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Roger Mattson on: Recommending an Evacuation
Roger Mattson Q: Do you remember what prompted Harold Denton to recommend an evacuation Friday morning?

RM: I was in the main room of the emergency center at the time Mr. Denton made his recommendation for an evacuation on Friday morning. I came in a little bit afterwards and I came to understand that what the concern was in the emergency center was that there had been some puff releases, some short releases of radioactivity, from the waste gas treatment system in the auxiliary building. We also understood, whether it was right or wrong, that at the time this system had some mechanical difficulties. It had a safety relief valve that was not functioning properly and this valve would, from time to time, open and there would be repetition of such puff releases, and, in fact it might get to the point where the valve would stay open for longer periods of time. We were then saying, "Okay. If it can get worse, should we be making an evacuation recommendation now, before it gets worse, when it's possible to move people, where there's no radioactivity in the air? Or, should we wait until it actually gets worse and there is radioactivity in the air?" Then you have a problem because you're moving the people through the air or under the cloud of radioactivity. So there was a struggle of sorts going on between the early warning or later warning schools of thought and what was the right thing to do to protect the people in the vicinity of the plant.

Q: So what had you learned and what are you about to tell them?

RM: Well, what I told 'em was that we had a reactor that was in a condition that no one had anticipated, that the core was severely damaged. I think I called it a "horse race." "We have things that are moving in the right direction, which will help us control it. It's getting cooler. We have things that are moving in the wrong direction which could make it go out of control." The waste gas treatment system, we thought at the time, was going to continue to get worse. So I referred to a horse race and I said, "Joe, Hendrie, we have a horse race. We have a situation we haven't seen before and we don't know for sure where it's going to come out." And, at that point, I put my two cents worth in on the evacuation. I asked him why he was not making a recommendation to move people, that we thought that there should be some form of close-in evacuation.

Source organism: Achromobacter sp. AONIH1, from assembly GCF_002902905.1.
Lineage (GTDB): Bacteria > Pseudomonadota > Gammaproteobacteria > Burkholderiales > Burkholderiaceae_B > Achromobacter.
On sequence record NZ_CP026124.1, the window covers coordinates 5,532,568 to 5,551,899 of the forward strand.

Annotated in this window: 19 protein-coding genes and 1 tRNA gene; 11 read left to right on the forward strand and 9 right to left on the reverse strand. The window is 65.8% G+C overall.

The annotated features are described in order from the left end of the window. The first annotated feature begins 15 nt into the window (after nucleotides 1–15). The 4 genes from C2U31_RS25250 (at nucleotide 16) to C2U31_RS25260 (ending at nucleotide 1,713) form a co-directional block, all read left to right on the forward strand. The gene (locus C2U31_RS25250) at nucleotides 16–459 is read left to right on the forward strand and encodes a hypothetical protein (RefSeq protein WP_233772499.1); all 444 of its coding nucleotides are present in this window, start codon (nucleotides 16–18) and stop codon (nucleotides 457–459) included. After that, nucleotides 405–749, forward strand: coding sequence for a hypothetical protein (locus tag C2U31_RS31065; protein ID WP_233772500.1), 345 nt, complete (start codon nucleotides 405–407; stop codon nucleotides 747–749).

Q: Did he evacuate?

RM: Well, they settled on an evacuation, I think, of pregnant women and children for the obvious reasons, for the iodine release. They're the most sensitive to such a release.

Q: Why not a general evacuation?

RM: It was not generally agreed that there was a need for such an evacuation, at that time on Friday morning. The forces for, "Wait and see what develops" won out over the forces for "Let's do it in advance of more severe developments." There was a struggle over whether to go with preliminary information as a precaution or to go with later information when we knew for sure whether there was a problem or not.

Q: But didn't a precautionary evacuation seem prudent? What's the reluctance?

RM: I think the thing that argues against an evacuation is the upsetting of people's lives, putting people on the highway in a stressful condition. You can anticipate that there are going to be some traffic accidents. Moving people from -- any infirmed people, people in hospitals or people in old age communities, -- there's a concern that the frail members of the community would be harmed by an evacuation. So ordering an evacuation is not something you do without a lot of thoughts. You have to have competing risks in order to justify making an evacuation.

Q: What's your instinct about this?

RM: Oh, I still think today we should have evacuated Friday morning, given the information that we had. We needn't have gone to the distances that some people thought, 10 miles, 20 miles were talked about at some points in the accident, but certainly a few miles away from the plant. Based on the information we had Friday morning, Denton made the right recommendation. I still think so today, and were we faced with that situation today, I think we'd probably want to do it again.

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